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Are people approaching or creating gambling sites that accept bitcoin?  That seems like a good idea given how much gamblers hate paying taxes.  The govt doesn't recognize bitcoins yet as value...

Yes, switch poker and soon infintipoker.


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January 04, 2012, 08:00:01 AM
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Quite true. If a miner spends $1 creating a bitcoin and can only sell it for $0.01 it only stores $0.01 of value, ie the demand value not the production value. Thanks for pointing that out.

However if price jumped, less people would mine, difficulty would go down, the amount of electricity required would be less, and the price to create 1btc would eventually roughly even out... which makes me think that still electricity is a reasonable estimate of the minimum price of a bitcoin.

You have that backwards. The exchange rate of bitcoin divided by the production cost (mostly electricity for now) determines the total network hashing power and therefore, the difficulty, not the other way around.

If you have any doubt on that, just look ahead; the amount of coins generated through mining is cut in half every 2 years and eventually approaches zero. How will it impact the price? It wont. But unless transaction fees become much bigger by then,it will have a tremendous impact on difficulty and hash rate.

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January 04, 2012, 11:47:03 AM
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Adding to Bitcoin's chip base are those who would like to hold on to bitcoins to conduct regular business, for example, the guy sending bitcoins to China.  For me, with all speculative value aside, maybe having $1000 in bitcoins is a convenient amount to have, just so I can pay with BTC to someone who accepts it.  This isn't an investment, it's more like cash in my pocket, converted to a form that's convenient.  The more people who come along with that mindset, the more demand there will be for Bitcoin.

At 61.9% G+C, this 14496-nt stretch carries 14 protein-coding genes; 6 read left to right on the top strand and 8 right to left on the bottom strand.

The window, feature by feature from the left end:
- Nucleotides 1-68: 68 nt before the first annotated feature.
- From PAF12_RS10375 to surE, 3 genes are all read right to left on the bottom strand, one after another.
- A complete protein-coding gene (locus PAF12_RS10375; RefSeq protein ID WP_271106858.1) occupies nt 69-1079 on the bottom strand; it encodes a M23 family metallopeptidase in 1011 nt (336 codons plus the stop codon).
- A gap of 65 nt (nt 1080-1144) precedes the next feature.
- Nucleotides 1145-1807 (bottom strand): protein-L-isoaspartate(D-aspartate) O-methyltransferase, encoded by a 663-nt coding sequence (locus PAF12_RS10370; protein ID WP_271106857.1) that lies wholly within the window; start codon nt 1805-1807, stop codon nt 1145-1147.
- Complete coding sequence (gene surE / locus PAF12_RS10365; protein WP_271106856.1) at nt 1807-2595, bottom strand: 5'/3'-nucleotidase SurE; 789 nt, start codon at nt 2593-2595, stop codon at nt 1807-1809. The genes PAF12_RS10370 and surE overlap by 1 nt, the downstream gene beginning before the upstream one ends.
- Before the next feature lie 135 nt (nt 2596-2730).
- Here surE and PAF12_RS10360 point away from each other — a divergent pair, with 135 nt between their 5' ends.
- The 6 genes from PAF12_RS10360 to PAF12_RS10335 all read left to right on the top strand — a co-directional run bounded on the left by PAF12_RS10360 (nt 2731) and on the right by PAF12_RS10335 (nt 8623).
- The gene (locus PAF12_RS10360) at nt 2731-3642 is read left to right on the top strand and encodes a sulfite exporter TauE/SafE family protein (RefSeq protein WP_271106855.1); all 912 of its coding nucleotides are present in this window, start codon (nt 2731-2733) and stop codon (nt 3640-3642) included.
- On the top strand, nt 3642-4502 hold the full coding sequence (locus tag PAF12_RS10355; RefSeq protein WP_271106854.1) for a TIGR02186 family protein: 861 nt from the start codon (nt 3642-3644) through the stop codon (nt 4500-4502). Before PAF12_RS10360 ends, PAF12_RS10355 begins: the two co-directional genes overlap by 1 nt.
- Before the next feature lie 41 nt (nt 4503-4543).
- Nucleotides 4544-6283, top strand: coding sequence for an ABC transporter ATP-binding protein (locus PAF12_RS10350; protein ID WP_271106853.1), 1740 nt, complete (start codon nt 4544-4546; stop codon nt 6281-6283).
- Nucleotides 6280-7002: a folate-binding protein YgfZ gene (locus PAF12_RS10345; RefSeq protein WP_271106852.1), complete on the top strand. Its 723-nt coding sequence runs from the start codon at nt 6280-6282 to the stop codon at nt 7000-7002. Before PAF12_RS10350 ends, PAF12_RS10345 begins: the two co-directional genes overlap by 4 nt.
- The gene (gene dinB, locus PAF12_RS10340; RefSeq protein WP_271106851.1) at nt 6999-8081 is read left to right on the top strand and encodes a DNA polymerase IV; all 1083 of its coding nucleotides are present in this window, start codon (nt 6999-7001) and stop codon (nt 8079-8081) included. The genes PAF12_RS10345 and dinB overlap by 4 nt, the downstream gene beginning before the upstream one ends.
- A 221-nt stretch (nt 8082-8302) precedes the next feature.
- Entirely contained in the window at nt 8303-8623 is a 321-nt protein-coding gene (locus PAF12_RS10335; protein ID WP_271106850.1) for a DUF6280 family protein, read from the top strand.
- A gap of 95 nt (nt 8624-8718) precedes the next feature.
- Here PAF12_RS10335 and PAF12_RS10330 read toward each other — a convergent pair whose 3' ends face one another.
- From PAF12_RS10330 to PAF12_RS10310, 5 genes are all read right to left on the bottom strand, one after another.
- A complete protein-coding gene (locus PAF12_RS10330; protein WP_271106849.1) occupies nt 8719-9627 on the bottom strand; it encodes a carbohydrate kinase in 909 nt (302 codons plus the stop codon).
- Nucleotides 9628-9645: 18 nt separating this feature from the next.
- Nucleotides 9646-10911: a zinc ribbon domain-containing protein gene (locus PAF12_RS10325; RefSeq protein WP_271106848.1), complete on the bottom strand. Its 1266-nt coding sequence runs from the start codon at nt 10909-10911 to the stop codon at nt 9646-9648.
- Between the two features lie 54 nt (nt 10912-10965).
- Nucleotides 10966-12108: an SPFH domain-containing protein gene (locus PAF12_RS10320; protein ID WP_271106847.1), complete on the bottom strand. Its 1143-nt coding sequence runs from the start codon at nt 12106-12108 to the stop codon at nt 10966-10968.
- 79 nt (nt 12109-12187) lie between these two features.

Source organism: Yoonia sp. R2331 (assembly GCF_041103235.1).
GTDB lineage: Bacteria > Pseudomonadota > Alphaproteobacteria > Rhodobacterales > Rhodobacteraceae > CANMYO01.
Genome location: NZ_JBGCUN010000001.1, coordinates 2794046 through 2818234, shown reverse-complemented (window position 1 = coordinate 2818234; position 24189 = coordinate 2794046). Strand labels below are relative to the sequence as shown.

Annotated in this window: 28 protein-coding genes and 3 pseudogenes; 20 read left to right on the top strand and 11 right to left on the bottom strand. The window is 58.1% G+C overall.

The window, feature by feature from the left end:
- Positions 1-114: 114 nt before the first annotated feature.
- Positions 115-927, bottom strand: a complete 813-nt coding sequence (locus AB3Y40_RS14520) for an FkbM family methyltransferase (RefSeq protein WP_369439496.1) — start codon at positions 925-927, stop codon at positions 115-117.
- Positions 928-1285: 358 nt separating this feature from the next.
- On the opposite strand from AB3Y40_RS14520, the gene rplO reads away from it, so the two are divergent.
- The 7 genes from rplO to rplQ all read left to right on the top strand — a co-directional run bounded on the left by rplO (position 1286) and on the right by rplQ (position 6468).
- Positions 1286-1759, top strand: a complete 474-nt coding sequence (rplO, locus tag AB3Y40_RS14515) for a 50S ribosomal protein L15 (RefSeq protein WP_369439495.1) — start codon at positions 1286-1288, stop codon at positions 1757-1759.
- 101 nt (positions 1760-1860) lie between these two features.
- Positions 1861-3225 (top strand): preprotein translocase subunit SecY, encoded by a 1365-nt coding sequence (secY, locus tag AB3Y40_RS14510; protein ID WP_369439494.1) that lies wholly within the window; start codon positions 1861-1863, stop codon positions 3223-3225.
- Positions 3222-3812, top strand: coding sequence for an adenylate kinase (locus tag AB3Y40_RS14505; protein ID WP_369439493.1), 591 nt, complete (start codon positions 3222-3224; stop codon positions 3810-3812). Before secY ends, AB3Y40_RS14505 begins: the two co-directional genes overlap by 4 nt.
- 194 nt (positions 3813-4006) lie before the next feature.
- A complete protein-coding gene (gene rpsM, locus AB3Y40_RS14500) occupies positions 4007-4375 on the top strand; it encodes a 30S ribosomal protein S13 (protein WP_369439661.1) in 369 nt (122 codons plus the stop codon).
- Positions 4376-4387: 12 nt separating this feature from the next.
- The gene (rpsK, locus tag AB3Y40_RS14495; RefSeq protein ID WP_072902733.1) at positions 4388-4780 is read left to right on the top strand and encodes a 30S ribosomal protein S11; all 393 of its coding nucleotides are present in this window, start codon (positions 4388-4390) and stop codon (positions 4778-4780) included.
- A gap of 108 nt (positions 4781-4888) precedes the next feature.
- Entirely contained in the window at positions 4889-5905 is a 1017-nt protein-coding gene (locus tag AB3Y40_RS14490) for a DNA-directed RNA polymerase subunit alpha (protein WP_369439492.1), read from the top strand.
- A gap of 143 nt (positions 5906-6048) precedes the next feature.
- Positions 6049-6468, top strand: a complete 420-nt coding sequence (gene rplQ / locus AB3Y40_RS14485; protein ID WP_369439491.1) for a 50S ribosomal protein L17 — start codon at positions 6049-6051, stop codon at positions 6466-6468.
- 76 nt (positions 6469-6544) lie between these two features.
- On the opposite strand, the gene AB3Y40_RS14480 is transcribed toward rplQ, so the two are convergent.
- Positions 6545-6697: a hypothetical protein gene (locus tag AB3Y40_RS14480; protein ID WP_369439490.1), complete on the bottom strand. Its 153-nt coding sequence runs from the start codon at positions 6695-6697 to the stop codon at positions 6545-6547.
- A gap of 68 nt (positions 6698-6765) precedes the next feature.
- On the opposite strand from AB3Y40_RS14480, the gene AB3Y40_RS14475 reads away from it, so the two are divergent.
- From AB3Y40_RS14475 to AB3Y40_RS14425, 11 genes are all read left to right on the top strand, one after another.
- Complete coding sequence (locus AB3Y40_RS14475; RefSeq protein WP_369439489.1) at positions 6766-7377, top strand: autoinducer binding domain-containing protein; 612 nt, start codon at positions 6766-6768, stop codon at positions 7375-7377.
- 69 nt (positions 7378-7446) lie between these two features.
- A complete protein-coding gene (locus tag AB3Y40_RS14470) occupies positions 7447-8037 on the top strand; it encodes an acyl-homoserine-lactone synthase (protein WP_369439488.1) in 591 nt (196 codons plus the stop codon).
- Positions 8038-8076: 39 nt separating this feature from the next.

If a popular legal gambling website starts accepting Bitcoins, that activity will also create a demand for coins, or in other words, it will make a whole bunch of new people suddenly decide that they should hold a few coins for one reason or another, for their utility value.  These bitcoins also won't get sold on a whim just to capture a few percent profit.  I believe this is the kind of demand that will come in like a tsunami: a huge force that approaches as silently as a whisper.


BTC is more appropriate and efficient than cash in any transaction involving a virtual good.  Most people tend to think gambling and porn, but then there is the huge video game market, and there are too many niches in that giant market to keep track of.  When niche fans find a quicker way to get that game they've been frothing at the mouth for for months, and be the first to have it and play it, WITHOUT using mom/dad's credit card, well this will help BTC as well.